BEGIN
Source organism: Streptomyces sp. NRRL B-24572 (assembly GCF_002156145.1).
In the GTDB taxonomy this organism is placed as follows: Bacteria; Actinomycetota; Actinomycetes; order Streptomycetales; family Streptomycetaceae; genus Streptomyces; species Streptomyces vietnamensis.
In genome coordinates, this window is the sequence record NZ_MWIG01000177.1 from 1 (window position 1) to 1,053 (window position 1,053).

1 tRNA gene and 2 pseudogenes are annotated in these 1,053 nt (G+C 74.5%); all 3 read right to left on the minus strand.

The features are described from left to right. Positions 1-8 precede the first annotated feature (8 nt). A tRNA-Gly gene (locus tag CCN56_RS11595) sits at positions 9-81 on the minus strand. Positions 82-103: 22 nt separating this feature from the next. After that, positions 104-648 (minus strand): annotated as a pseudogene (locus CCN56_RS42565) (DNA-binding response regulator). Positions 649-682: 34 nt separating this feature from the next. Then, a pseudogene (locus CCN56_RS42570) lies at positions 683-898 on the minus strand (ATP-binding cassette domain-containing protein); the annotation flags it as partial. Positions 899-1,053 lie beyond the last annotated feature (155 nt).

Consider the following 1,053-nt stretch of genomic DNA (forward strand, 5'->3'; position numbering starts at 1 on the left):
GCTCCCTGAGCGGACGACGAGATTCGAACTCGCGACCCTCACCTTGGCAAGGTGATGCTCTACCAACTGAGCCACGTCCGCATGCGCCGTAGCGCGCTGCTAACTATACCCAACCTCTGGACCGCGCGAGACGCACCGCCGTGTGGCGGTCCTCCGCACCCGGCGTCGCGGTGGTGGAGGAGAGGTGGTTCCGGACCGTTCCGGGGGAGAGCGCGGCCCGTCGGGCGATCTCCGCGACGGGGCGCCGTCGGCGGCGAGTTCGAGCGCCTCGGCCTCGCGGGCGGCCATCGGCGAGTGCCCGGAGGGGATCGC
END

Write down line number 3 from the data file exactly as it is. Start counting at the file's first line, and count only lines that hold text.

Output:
In genome coordinates, this window is the sequence record NZ_MWIG01000177.1 from 1 (window position 1) to 1,053 (window position 1,053).